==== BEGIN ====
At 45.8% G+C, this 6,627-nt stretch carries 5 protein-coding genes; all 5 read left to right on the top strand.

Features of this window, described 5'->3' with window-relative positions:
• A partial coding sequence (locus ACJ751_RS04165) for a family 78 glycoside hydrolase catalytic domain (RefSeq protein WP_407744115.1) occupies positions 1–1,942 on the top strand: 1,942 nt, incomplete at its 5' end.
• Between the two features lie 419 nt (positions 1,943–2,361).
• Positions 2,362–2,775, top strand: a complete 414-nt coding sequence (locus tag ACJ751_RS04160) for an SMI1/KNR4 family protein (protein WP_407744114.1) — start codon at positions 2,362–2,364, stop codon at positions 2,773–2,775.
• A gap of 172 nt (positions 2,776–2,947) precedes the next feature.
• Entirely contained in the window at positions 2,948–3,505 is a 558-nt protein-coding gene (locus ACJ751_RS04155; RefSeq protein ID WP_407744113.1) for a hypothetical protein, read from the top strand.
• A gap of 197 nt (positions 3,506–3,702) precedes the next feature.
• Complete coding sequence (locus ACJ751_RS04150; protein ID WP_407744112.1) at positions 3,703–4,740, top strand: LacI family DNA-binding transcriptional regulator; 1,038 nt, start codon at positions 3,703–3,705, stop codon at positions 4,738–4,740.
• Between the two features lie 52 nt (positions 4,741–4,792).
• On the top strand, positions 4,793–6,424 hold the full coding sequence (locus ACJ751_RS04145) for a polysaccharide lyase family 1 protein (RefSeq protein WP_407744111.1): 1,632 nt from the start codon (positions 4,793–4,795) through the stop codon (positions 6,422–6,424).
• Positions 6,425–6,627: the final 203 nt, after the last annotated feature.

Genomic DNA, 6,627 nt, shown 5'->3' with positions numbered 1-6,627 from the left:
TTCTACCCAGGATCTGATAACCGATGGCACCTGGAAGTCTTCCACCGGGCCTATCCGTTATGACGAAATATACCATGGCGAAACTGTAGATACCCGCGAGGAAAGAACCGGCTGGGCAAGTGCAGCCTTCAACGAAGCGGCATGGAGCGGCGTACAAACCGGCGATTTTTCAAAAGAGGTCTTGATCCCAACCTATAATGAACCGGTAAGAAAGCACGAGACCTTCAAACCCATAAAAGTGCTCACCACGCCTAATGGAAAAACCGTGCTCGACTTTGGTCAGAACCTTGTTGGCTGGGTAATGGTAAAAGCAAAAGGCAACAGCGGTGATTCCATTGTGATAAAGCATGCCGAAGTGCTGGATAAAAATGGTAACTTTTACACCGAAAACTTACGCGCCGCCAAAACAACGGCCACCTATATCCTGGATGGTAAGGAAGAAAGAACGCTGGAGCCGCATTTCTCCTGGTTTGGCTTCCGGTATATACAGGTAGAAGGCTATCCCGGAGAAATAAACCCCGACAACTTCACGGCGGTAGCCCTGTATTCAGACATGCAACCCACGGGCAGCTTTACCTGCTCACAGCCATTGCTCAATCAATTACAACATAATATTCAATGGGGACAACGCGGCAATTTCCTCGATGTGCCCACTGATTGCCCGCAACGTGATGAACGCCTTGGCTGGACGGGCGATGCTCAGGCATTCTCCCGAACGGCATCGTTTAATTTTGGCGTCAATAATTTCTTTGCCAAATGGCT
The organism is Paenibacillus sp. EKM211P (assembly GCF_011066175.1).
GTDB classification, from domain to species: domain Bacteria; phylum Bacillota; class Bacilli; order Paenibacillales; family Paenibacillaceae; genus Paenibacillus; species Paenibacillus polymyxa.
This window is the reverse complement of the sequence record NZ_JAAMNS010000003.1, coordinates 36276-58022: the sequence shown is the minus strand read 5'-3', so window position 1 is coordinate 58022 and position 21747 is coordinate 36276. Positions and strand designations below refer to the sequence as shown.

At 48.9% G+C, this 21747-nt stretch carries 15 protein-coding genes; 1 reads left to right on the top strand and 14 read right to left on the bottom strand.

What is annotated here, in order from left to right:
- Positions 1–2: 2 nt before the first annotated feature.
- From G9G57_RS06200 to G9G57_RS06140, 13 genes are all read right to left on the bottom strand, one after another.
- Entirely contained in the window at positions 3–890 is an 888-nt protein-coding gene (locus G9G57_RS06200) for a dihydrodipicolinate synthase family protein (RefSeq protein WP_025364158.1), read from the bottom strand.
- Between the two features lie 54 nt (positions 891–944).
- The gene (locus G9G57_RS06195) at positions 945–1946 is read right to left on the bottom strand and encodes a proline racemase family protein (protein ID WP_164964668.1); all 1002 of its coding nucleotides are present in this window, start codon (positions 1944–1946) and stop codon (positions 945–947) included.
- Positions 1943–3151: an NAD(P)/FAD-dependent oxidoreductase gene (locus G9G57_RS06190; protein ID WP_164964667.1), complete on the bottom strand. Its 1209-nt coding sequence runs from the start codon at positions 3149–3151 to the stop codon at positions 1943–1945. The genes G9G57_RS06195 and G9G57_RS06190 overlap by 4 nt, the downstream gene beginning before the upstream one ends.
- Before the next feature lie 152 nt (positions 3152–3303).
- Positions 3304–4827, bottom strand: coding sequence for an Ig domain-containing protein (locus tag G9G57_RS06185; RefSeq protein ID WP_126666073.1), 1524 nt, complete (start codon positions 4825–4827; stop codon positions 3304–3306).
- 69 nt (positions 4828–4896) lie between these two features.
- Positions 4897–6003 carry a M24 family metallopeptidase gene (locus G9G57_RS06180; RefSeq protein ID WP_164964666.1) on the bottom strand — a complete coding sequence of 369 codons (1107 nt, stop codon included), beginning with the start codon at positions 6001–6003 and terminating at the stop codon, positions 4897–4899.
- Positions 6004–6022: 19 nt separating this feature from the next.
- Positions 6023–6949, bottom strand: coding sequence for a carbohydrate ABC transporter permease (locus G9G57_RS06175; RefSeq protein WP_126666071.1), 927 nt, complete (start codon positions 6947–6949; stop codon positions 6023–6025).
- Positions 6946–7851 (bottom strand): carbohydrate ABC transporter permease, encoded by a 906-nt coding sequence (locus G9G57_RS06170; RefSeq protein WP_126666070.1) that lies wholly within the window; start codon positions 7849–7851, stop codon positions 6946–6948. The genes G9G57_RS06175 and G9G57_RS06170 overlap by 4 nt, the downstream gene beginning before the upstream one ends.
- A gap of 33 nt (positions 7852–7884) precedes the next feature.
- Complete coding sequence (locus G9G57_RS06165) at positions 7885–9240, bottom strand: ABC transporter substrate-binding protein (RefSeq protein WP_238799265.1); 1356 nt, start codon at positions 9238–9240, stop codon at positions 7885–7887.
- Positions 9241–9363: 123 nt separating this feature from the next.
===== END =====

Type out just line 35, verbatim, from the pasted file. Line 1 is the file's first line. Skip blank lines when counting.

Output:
- Positions 9241–9363: 123 nt separating this feature from the next.